Bam. Kick It Up a Notch.
Flying, rotating picture cube? No sweat. How about adding a sweet two-image animation? It's no trouble at all with Quartz Composer. Here's how.
Add a second image. Drag a new, second image onto your editor.
Make room for the new effect. Disconnect the original image from the Rotating Cube renderer. Move the existing Interpolation patch out of the way, without disconnecting it.
Add the Dissolve transition. Locate the Dissolve transition in your patch library and drag it onto the editor. Dissolve creates a transition from one image to another.
Add a second Interpolation patch. Drag it in from the Patch library.
Connect! Make the following connections: 1) Connect your original image to the Dissolve patch's Image input. 2) Connect your new image to the Dissolve patch's Target Image input. 3) Connect the new Interpolation to the Dissolve patch's Time input. 4) Finally, connect the Dissolve patch's image output to the Rotating Cube's Image input. These connections tell the Dissolve patch which images to dissolve from and to, using the Interpolation patch as a timer.
Examine the Viewer. The cube faces should now transition between your two pictures, although the change will look a little sharp to begin with.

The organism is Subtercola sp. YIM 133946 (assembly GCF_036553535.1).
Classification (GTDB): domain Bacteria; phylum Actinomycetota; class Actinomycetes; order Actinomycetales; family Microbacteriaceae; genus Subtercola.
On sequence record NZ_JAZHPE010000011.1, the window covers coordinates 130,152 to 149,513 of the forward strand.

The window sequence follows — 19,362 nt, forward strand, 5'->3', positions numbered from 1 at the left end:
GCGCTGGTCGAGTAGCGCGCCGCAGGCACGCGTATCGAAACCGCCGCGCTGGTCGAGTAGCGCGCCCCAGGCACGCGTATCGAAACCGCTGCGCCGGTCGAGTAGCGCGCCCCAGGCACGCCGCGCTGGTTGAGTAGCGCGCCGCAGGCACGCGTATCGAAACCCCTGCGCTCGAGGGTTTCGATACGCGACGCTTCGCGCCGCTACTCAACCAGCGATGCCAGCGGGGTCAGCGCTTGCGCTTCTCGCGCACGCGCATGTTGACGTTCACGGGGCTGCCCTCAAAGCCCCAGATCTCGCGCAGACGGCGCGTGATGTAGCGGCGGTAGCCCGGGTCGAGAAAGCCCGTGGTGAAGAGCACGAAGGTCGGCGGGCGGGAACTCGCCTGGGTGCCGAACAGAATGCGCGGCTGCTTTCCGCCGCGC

Adjust the Interpolation settings. Select the new Interpolation (the one connected to Dissolve) and open the Inspector. Choose Input Parameters from the pop-up menu. Set the Duration to 2.5, the repeat mode to Mirrored Loop, and the Sinusoidal In-Out from the Interpolation pop-up menu. The 2.5 duration divides easily into the overall ten-second core animation. Mirrored creates a transition from one image to the other and then from that image back to the first, rather than jumping at the end. Sinusoidal interpolation creates a smoother-looking progression from one image to the next.
Examine the results. The animation in the viewer should look much smoother and nicer after you've applied these settings.
Add a final touch. Disconnect Dissolve from the Rotating cube and drag a copy of the Bloom stylize patch between the two. Connect Dissolve to Bloom's Image input, and Bloom's Image output to Rotating Cube's Image input.
Again, examine the results. Bloom adds a soft, framed, almost dreamy effect to your cube.
Save to disk. Save your Quartz animation to disk as MyThird.qtz.
Return to iMovie. Load in the two new animations (MySecond and MyThird) and watch them play back at full digital video quality.
As you've seen in this article, Quartz Composer can produce powerful and exciting iMovie-compatible graphic sequences with just a few minutes of work. The animations you've created here are only a taste of Quartz Composer's power. There's much, much more you can do with this incredibly powerful tool. Hopefully this article will act as a starting point and inspire you to explore and discover more of Quartz Composer's phenomenal abilities.
Erica Sadun has written, co-written, and contributed to almost two dozen books about technology, particularly in the areas of programming, digital video, and digital photography.
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